For the 21st-century consumer, it is difficult to ignore the link between nutrition and health. In our homes and on the high street we are bombarded with advertisements proclaiming the benefits of various foodstuffs. ‘Health food’ is ubiquitous, yet the link between the food we consume and our physical health is nothing new: the ancient Greeks believed that good health depended on maintaining a balance of the body’s humours (phlegm, blood, yellow bile and black bile) and suggested modifications to the diet if the system became irregular.
Indeed, Hippocrates wrote in On Aliment during the late fifth, or early fourth, century BC that one could find “in food excellent medication”. During the second century AD this idea was expanded by his admirer, Galen, in On the Power of Foods – a title that would not look out of place in today’s bestseller lists.
From snail water to aphrodisiacs that come with warnings about lice, Fiona Snailham offers a taste of some of the weird and wonderful health food associations in history.
Pests to cure pestilence?
Recent trends push a plant-based diet as a means of improving general health, but dietary advice in years gone by often suggested that animal products had an integral role in sustaining physical health. Even the most adventurous omnivore might baulk at some of the meats promoted as proto-health foods in the 15th, 16th and 17th centuries:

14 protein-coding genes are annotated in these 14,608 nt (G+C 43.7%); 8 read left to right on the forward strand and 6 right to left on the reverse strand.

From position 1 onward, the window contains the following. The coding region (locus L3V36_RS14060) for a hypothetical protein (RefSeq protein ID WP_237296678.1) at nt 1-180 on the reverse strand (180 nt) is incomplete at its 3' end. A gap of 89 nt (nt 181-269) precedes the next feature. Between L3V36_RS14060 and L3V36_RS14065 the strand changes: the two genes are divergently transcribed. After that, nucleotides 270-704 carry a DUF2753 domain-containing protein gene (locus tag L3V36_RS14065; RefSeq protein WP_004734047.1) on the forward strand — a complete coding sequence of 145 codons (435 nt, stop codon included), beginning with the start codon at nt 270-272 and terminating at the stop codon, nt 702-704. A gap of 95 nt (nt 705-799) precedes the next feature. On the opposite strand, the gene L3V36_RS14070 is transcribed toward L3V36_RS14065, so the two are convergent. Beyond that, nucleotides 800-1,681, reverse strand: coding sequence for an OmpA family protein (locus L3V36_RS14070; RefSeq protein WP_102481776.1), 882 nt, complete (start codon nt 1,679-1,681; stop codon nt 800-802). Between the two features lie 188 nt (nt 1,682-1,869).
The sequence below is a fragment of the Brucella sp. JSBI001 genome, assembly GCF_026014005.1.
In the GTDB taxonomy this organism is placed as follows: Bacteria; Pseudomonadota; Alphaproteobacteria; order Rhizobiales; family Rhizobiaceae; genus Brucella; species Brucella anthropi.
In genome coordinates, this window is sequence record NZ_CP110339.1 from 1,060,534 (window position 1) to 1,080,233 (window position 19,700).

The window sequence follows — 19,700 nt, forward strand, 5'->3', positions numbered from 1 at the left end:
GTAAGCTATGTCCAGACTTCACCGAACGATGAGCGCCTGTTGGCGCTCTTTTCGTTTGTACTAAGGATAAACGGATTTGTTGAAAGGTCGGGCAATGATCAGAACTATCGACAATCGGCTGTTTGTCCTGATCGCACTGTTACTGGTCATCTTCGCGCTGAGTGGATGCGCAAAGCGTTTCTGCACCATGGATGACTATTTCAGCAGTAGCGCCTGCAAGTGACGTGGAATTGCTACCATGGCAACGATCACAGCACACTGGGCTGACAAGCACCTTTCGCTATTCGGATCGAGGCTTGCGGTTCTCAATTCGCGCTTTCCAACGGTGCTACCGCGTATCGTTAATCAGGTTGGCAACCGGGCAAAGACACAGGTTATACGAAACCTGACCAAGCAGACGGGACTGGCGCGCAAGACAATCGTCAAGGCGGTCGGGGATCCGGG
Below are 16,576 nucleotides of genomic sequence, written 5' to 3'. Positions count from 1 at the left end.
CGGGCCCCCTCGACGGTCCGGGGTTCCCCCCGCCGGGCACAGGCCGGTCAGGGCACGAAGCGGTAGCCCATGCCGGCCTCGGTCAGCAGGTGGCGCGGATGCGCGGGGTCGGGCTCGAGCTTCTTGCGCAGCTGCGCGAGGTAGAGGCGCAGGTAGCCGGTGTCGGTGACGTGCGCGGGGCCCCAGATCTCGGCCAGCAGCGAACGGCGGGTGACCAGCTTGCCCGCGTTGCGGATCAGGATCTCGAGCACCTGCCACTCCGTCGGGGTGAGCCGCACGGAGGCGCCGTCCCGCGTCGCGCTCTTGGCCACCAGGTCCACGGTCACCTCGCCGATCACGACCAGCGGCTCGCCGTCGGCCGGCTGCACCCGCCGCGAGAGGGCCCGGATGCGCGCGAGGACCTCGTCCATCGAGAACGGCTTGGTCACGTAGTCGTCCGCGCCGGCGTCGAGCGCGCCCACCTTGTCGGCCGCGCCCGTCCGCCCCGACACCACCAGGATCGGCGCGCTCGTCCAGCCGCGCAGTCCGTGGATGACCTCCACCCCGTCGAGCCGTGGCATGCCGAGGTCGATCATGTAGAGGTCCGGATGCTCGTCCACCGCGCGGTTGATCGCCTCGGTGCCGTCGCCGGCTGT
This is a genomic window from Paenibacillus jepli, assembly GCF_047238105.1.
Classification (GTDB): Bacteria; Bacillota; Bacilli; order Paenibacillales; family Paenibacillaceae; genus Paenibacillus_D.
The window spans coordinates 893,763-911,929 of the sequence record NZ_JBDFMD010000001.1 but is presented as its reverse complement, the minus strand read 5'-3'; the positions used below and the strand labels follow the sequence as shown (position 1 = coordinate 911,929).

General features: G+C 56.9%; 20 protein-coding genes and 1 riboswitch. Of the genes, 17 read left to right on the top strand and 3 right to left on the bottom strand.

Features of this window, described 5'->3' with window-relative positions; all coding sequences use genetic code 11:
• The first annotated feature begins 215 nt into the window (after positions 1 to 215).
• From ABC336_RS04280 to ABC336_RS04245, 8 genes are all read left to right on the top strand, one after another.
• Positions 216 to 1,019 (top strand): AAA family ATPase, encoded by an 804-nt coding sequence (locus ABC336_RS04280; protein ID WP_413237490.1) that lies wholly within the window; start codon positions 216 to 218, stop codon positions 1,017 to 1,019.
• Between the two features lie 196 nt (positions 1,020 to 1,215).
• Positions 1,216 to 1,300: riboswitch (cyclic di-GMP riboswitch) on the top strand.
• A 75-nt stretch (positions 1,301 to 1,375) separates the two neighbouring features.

Take, for instance, the hedgehog. Now a protected species in many countries, this small garden creature was once also a health food prescribed for certain groups of people. Das Kockbuch des Meisters Eberhard, a German cookbook dating from the mid-15th century, recommends the meat of a hedgehog as useful for two separate health conditions: leprosy and urinary retention. The book recommends:
“The meat of a hedgehog is good for lepers. Those who dry its intestines and grind them to a powder and eat a little of that are made to piss, even if they cannot do so otherwise.”
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Looking beyond the walls of the kitchen garden, 15th-century noblemen could find health benefits in the preparation of food caught during the hunt. According to Bartolomeo Platina’s De honesta voluptate et valetudine (‘On right pleasure and good health’, written c1465), eating roast bear meat was an excellent way to prevent baldness. For the ultimate health boost, feasting aristocracy could eat this alongside cannabis bread, which Platina claimed would ward off the plague.
Almost two centuries later, The Queen-Like Closet moves away from the hunt and makes beneficial health claims for the consumption of a far smaller creature: the humble garden snail. Written in 1670 by Hannah Woolley, a widowed servant who turned to books on household management, the Closet contains recipes for a range of medicinal drinks, including ‘snail water’, which was considered to be excellent for ‘consumptions’ (a term which then referred to any wasting disease, but later became particularly associated with tuberculosis).